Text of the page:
19. anon

    honestly, I sort of think he has a right to sue. obviously the campus was in chaos and the school was desperate to give us information, but I think it’s really hard for any of us to imagine what that would be like to see your name and photo published all over news sites online saying that you are responsible for one of the most atrocious crimes possible. It would be very traumatizing, and I don’t think its something that could easily be solved just by saying to family and friends, “hey, wasn’t me!”

  20. anony

    @13 lately, we don’t have the money either though

    i understand that he’s pissed, but this is kind of ridiculous.

  21. anony

    @13 lately, we don’t have the money either though

    i understand that he’s pissed, but this is kind of ridiculous.

  22. money hungry

    why isn’t he suing the MPD or state police who released the wrong photo? maybe because they don’t have the money to settle a suit.

  23. money hungry

    why isn’t he suing the MPD or state police who released the wrong photo? maybe because they don’t have the money to settle a suit.

  24. anonymix

    “within hours?” Umm, 17, for a photo that they didn’t have permission to post in the first place, and that students figured out was of the wrong person within hours.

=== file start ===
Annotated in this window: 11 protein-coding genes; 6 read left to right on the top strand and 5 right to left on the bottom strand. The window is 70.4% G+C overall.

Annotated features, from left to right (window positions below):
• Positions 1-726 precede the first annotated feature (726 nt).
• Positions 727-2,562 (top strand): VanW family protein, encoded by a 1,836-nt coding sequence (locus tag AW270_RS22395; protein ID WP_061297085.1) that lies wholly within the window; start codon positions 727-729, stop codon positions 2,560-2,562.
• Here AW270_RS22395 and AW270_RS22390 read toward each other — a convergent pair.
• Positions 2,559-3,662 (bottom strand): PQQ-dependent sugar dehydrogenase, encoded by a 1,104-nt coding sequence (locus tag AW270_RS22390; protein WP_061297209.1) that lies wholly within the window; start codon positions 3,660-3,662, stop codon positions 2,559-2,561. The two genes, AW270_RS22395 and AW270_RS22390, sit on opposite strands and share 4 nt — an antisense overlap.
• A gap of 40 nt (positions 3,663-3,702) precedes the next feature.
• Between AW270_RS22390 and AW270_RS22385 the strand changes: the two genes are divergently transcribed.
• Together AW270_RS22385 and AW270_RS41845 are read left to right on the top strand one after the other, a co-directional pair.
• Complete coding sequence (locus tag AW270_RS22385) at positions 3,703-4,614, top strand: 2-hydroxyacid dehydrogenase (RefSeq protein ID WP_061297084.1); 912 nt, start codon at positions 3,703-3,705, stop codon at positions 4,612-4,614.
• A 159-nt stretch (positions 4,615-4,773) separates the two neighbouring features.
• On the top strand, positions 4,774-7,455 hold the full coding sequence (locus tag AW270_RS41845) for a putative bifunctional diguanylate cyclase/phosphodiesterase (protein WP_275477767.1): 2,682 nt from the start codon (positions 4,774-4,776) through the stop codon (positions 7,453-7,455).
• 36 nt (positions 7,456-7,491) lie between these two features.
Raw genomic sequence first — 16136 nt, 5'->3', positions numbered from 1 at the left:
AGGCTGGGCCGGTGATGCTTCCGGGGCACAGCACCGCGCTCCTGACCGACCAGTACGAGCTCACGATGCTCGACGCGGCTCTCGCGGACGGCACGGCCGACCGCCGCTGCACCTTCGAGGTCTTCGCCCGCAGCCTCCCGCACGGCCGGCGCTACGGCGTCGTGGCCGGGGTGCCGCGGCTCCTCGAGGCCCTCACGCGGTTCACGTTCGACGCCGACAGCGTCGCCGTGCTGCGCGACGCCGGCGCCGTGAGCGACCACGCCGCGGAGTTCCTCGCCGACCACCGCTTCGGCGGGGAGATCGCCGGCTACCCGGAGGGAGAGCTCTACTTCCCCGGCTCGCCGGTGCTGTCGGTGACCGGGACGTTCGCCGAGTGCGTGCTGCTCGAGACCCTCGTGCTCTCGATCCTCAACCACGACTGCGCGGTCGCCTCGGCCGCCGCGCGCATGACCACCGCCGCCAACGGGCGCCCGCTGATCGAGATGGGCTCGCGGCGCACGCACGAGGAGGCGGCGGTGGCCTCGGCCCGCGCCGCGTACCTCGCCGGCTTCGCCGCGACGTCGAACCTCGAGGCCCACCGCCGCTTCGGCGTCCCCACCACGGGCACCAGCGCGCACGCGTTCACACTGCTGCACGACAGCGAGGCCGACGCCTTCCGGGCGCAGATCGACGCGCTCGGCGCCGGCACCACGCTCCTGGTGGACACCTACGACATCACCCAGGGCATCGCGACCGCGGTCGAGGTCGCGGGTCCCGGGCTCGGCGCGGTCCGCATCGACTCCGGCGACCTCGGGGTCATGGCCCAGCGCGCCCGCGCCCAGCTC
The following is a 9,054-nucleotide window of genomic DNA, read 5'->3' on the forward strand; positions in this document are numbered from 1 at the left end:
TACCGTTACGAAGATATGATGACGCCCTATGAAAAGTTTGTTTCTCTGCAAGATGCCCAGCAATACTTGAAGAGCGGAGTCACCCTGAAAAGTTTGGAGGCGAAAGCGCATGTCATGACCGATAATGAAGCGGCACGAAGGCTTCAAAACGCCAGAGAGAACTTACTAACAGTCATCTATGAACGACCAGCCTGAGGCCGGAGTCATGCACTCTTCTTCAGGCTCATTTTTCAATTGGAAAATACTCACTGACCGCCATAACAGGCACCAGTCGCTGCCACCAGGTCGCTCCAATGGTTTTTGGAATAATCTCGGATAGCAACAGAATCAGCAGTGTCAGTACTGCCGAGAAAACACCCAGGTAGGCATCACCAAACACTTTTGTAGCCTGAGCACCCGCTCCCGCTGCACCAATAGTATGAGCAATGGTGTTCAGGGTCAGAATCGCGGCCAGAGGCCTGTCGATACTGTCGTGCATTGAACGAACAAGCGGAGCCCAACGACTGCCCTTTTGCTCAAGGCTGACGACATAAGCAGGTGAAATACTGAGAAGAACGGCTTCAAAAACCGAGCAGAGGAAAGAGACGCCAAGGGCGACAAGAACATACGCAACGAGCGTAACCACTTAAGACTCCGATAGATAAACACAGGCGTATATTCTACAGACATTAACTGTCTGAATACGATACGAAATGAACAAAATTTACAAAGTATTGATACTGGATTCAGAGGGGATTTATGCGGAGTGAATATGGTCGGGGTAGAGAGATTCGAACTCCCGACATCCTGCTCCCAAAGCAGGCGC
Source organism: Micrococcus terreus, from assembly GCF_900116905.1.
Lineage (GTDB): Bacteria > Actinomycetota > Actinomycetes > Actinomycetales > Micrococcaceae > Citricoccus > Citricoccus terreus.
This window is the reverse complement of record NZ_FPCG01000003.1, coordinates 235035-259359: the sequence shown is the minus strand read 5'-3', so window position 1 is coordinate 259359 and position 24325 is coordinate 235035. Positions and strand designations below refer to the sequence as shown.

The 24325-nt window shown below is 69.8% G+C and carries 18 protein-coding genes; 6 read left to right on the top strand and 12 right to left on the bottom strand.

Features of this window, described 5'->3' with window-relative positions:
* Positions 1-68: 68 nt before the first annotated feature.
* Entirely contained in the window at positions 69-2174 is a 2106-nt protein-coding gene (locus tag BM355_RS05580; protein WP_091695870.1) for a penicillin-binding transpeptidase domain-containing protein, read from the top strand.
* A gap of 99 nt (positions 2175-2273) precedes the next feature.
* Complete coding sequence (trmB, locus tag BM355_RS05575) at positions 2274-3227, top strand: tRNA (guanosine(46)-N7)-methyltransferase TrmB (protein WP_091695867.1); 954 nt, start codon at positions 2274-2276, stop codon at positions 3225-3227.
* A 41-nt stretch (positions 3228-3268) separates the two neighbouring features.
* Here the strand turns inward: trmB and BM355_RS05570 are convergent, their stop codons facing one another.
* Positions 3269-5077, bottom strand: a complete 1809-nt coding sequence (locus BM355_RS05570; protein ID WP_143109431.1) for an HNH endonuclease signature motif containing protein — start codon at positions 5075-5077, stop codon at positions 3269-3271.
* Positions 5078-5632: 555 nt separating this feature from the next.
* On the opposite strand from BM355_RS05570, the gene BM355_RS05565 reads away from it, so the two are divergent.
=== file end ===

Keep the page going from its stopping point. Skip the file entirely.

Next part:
Has the Wesleyan admin publicly apologized to Dr. Morgan? Seems like they’ve mostly spent their time blustering, finger-pointing, and denying responsibility. (Before the lawsuit — now they conveniently can’t comment.) If Wesleyan is trying to teach us to be accountable for our mistakes, they sure aren’t setting a very good example.

  25. anonymix

    “within hours?” Umm, 17, for a photo that they didn’t have permission to post in the first place, and that students figured out was of the wrong person within hours.

    Has the Wesleyan admin publicly apologized to Dr. Morgan? Seems like they’ve mostly spent their time blustering, finger-pointing, and denying responsibility. (Before the lawsuit — now they conveniently can’t comment.) If Wesleyan is trying to teach us to be accountable for our mistakes, they sure aren’t setting a very good example.